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Freelance photoshoppers

AnonymousAnonymous Posts: 79,667
edited November 2014 in The cake stop
I recently got back from a once-in-a-lifetime trip (NEVER AGAIN!) and have a mass (1600) of photos which I want to whittle down and put into an album.

The downside is that I have absolutely no knowledge of photo-editing and I think that if I were able to take the best ones, if it were possible to ask/employ someone to touch them up (some the lighting isn't ideal so we're a bit pastey, some are a bit dark, etc).

I know there are some awesome photographers on here, but was wondering how to go about it if I wanted to employ someone to do the touching up. Nothing significant like removing spots/blemishes, just making them nice? Ideally I would like to share my favourite 200 photos with a view to working with someone to reduce it to 50-60 for a really lovely photo album to give to my mother for Christmas.

Any thoughts, advice, recommendations and expected cost etc much appreciated. I have a facebook link of 125 but not sure I want to stick it online, but happy to PM anyone who's interested in doing the work.


  • I do quite a bit of photo editing and, to be honest, it's a PITA.

    There are lots of cheap/free editing packages that you could try on a sample photo to see if you would want to do the job yourself. GIMP is one such package which has some good 'auto' features which will correct a lot of the obvious errors easily with little input from you.

    What camera did you use for the photos? Sometimes the camera limits what can be done with the final image particularly if you're trying to recover detail from highlights or shadows.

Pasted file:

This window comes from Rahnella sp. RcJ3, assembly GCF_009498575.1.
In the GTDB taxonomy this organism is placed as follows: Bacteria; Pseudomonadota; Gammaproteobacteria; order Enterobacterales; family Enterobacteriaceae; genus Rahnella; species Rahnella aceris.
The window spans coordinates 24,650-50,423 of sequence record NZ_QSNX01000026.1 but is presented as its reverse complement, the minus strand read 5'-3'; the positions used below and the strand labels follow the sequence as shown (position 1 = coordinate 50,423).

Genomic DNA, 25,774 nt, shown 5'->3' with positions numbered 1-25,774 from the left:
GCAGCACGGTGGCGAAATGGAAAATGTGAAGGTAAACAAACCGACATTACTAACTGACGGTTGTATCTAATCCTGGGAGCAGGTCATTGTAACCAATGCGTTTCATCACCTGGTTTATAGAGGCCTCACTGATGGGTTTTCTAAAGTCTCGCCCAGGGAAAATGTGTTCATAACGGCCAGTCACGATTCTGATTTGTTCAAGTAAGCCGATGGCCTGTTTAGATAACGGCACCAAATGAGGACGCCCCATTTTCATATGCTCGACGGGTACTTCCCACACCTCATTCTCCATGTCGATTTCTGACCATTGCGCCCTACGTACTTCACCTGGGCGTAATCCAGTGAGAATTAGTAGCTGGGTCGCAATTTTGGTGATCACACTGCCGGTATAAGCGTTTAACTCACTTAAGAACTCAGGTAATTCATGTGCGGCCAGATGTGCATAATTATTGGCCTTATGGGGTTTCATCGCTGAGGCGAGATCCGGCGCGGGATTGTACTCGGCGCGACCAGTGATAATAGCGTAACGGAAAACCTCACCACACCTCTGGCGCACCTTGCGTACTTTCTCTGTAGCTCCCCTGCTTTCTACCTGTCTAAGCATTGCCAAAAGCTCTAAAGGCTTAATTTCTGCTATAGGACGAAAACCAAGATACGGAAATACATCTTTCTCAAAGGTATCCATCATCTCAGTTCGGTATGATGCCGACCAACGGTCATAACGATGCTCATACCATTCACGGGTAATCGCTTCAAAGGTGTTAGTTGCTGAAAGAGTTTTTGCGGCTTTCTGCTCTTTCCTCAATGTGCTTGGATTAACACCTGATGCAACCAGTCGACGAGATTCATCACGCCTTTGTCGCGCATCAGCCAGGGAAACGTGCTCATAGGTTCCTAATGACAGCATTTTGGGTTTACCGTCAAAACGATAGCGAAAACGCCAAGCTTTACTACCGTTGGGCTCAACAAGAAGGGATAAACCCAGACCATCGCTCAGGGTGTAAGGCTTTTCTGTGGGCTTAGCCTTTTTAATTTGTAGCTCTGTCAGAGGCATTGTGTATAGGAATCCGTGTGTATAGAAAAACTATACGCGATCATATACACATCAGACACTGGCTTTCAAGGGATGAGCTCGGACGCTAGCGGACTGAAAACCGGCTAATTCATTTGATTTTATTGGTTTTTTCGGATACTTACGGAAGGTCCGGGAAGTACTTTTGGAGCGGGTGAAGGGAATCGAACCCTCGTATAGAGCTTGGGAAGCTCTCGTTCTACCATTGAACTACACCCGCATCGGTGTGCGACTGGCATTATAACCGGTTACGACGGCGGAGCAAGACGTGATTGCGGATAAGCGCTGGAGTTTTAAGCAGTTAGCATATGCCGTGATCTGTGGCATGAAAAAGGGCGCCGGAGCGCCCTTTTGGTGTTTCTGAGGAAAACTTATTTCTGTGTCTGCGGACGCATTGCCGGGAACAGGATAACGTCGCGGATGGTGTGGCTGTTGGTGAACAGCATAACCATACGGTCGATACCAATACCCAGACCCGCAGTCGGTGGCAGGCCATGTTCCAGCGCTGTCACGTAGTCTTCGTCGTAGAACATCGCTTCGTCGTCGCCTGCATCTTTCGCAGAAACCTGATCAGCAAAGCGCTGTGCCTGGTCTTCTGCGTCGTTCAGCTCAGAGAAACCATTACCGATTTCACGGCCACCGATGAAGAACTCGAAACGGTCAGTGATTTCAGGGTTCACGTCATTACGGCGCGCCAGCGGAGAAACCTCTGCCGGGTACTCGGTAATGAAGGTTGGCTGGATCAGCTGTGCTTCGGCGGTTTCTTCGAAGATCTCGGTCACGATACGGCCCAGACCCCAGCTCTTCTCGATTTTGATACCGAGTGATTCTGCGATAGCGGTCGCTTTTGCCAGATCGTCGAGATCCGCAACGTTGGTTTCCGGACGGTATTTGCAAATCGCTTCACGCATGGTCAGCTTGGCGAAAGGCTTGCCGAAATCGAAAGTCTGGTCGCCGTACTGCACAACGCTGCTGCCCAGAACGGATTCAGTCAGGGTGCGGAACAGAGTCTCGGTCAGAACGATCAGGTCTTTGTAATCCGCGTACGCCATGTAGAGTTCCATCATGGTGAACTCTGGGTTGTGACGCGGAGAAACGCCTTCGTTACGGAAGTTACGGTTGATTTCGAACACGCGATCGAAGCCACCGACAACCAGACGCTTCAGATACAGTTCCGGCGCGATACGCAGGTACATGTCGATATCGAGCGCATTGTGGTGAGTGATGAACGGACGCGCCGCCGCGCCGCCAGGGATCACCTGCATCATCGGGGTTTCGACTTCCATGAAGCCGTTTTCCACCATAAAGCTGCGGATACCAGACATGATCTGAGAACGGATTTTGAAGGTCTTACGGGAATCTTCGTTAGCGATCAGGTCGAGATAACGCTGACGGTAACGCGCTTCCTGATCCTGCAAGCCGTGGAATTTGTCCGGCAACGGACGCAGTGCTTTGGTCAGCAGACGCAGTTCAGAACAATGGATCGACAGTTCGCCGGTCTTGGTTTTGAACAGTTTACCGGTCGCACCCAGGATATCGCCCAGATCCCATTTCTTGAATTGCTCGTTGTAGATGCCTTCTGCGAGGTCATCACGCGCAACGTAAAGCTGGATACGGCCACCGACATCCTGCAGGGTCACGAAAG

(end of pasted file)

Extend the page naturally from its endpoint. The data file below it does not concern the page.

• AnonymousAnonymous Posts: 79,667
    Nikon D3100 and Olympus XZ-1. Obviously the Nikon pics are best, but I got some OK ones on the Olympus
  • nathancomnathancom Posts: 1,567
    Lightroom (another Adobe application) is a much better tool for what you are looking to do.
    You can use presets to just add a bit of contrast/vibrancy or whatever across all your photos
    If you want to do a little bit more you can develop one photo and apply the same settings across a group of photos. It also has lens correction settings for a wide range of cameras and excellent tools for tagging and cataloguing your photos. Importantly it is very intuitive and doesn't have a steep learning curve

    It is not cheap but you can probably get a trial and export your jpegs. They also have a monthly licence subscription for $10 so you could use that and then cancel when you no longer need it.

    Photo editing is fun with Lightroom so I would recommend doing it yourself.

    The Olympus XZ-1 and XZ-2 are excellent premium compacts. You will be able to edit the files much more if you have shot in RAW, especially in adjusting white balance and sensitive noise removal/sharpening

    It is easy to publish collections of photos to whichever photo sharing site you use. You can add a photo to the Flickr/Facebook/Instagram collection and then click publish.
  • AnonymousAnonymous Posts: 79,667
    Thanks Guys.